Monday, January 12, 2009

The New Yorker Article

Did anyone happen to catch this? If not, give it a read. I know it's supposed to be funny, I really do, but I still felt compelled to comment on a few points. See my letter to the editor below:

Dear Editor:

As a clinical psychologist specializing in eating disorders in private practice here in NY and at Columbia University Medical Center, I took great interest in Amy Ozol's "Looking Your Best" (in the January 5th issue). To be clear, I understand that most of what Ms. Ozol writes she writes in humor, and psychologists of all people understand the importance of maintaining a sense of humor. Still, there are some statements that cross even that line--if I had a dollar for every time I tell a layperson I specialize in eating disorders, that someone says, "Oh, I wish I had anorexia," I'd be looking toward early retirement.

Ozol's piece is funny and offers a number of truths related to healthy weight-loss or -maintenance. However, there are a couple of objections I have that I believe fall beyond even the clearly humorous spirit of the piece. Ozol mentions visualizing eating food and spitting it out as a possible weight-loss technique. Frequent chewing and spitting is actually an eating-disordered behavior and would be clinically diagnosed as Eating Disorder Not Otherwise Specified.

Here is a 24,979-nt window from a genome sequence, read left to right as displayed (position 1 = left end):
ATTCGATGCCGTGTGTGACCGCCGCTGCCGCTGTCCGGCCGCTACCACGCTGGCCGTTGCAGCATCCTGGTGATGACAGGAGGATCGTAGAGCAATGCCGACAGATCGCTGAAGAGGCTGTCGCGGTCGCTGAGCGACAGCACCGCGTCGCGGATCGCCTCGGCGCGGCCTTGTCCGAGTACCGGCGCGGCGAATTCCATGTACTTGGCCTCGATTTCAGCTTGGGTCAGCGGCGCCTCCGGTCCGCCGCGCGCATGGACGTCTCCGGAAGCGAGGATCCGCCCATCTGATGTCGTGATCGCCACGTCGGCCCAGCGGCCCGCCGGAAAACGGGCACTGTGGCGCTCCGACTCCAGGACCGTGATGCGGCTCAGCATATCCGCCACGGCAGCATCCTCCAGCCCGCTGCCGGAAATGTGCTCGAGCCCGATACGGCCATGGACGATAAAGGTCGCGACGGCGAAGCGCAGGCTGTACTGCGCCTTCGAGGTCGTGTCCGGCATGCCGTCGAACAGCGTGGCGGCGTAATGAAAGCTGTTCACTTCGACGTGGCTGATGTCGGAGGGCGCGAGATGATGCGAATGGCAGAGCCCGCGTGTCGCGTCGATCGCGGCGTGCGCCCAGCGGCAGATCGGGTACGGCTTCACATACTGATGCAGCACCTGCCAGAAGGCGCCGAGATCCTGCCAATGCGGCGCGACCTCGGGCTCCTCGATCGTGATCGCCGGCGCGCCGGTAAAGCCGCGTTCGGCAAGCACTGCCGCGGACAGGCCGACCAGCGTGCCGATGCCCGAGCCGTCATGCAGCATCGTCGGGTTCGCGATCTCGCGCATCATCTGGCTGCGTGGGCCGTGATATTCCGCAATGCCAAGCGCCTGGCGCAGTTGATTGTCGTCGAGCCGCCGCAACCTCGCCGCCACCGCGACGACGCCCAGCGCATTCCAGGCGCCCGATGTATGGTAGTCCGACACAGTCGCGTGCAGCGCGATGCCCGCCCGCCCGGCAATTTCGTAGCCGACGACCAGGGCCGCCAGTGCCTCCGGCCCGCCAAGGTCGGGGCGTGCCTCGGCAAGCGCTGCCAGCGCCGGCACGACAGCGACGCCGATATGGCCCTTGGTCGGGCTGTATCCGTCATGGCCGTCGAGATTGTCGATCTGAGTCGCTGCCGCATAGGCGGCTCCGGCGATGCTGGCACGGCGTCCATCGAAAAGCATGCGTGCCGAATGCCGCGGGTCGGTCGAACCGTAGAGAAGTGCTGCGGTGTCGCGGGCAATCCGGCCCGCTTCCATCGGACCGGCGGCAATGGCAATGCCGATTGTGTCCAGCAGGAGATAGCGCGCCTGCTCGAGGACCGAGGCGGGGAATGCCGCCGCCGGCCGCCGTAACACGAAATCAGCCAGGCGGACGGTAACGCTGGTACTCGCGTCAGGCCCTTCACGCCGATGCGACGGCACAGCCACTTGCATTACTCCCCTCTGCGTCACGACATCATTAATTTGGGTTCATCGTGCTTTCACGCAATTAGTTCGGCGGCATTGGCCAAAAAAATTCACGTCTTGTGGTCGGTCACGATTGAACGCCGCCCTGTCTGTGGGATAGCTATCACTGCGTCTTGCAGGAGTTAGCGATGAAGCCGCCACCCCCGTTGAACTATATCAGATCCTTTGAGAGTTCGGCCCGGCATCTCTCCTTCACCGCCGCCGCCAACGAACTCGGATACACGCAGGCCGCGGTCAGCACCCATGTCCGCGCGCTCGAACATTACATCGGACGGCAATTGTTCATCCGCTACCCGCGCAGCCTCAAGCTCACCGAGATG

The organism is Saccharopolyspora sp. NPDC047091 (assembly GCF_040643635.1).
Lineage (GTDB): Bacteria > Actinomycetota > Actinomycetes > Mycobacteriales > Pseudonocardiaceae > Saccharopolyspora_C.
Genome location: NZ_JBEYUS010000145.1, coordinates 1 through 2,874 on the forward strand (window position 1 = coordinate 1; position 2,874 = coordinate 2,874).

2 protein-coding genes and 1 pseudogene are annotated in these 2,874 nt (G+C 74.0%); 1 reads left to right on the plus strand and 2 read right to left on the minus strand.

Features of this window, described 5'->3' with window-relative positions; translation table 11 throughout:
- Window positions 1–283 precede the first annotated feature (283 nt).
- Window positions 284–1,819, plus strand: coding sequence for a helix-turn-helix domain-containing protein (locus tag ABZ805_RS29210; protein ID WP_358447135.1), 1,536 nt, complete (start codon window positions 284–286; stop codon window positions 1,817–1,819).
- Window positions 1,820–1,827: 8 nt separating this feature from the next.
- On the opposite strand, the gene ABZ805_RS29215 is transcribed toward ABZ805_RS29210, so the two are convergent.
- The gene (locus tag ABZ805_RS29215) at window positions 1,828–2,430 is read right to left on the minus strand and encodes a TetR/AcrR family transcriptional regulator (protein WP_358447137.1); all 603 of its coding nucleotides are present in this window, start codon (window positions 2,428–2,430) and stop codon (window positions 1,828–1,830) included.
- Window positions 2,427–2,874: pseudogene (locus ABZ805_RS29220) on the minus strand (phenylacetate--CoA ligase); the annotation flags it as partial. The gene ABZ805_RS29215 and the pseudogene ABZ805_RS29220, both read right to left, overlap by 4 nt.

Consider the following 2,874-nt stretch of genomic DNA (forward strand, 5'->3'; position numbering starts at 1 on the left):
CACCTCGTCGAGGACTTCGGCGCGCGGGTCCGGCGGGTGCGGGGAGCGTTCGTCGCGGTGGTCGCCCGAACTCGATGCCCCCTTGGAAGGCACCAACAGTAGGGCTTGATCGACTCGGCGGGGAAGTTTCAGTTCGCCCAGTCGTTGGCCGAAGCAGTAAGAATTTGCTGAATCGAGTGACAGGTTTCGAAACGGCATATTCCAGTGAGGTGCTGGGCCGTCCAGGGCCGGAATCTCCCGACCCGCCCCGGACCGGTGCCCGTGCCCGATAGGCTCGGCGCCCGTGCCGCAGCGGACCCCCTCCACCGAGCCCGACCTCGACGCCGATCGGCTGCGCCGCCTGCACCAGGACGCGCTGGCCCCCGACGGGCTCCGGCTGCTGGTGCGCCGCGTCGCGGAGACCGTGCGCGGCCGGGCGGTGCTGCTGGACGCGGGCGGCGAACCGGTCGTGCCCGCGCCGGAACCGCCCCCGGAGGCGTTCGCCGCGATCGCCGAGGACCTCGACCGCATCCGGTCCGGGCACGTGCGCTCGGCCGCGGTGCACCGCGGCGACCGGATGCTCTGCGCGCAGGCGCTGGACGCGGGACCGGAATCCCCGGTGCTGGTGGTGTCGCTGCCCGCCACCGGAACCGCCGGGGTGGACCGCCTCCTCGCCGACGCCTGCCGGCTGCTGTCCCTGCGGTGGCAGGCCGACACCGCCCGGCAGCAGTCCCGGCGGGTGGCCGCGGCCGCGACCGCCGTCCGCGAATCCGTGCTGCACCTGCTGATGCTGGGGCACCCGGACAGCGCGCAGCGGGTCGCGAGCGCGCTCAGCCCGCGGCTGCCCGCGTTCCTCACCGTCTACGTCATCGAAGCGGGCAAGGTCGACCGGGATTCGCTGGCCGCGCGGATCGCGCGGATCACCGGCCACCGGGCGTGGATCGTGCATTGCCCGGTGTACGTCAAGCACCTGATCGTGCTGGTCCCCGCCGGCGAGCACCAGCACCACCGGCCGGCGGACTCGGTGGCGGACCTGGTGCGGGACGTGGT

Ozol also recommends using psychotropic medications in order to allay distress associated with emotional eating. This is, in fact, helpful for a number of patients. But, what Ozol fails to mention is how closely linked disordered eating and substance abuse are. Commonly, patients replace one set of behaviors with another, so there is concern for abuse potential of psychiatric medications, particularly when the classes of medication prescribed are addictive (such as benzodiazepines, including popular drugs like Xanax, Klonopin, and Valium).

As another recommendation, Ozol suggests surrounding yourself "with thin people." Unfortunately, there happens to be a lot of competition (particularly between women) around weight. Again, Ozol is using humor, recommending gastric bypass surgery in order to correct a discrepancy between friends. But beyond this, it's important to realize that competition between women can have deleterious effects on mood and self-esteem (and on relationships between women and even our standing in the world), consequently even causing, in some cases, the emotional eating to which Ozol refers earlier on.